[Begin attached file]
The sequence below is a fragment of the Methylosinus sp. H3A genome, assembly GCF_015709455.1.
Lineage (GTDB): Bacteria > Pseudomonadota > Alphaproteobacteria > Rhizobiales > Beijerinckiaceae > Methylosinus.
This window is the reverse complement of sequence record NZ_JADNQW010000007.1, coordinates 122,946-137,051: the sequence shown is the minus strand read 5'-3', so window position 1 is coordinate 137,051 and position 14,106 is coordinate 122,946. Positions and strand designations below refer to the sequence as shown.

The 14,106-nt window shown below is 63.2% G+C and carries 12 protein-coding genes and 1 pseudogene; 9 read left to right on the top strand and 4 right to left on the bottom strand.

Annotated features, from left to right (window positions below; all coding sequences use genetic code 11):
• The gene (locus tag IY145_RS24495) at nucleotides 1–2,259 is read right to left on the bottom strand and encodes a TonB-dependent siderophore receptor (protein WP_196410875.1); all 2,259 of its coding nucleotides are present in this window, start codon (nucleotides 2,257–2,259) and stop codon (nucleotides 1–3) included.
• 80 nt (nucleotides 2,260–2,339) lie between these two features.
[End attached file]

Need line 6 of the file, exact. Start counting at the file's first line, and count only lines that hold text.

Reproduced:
• The gene (locus tag IY145_RS24495) at nucleotides 1–2,259 is read right to left on the bottom strand and encodes a TonB-dependent siderophore receptor (protein WP_196410875.1); all 2,259 of its coding nucleotides are present in this window, start codon (nucleotides 2,257–2,259) and stop codon (nucleotides 1–3) included.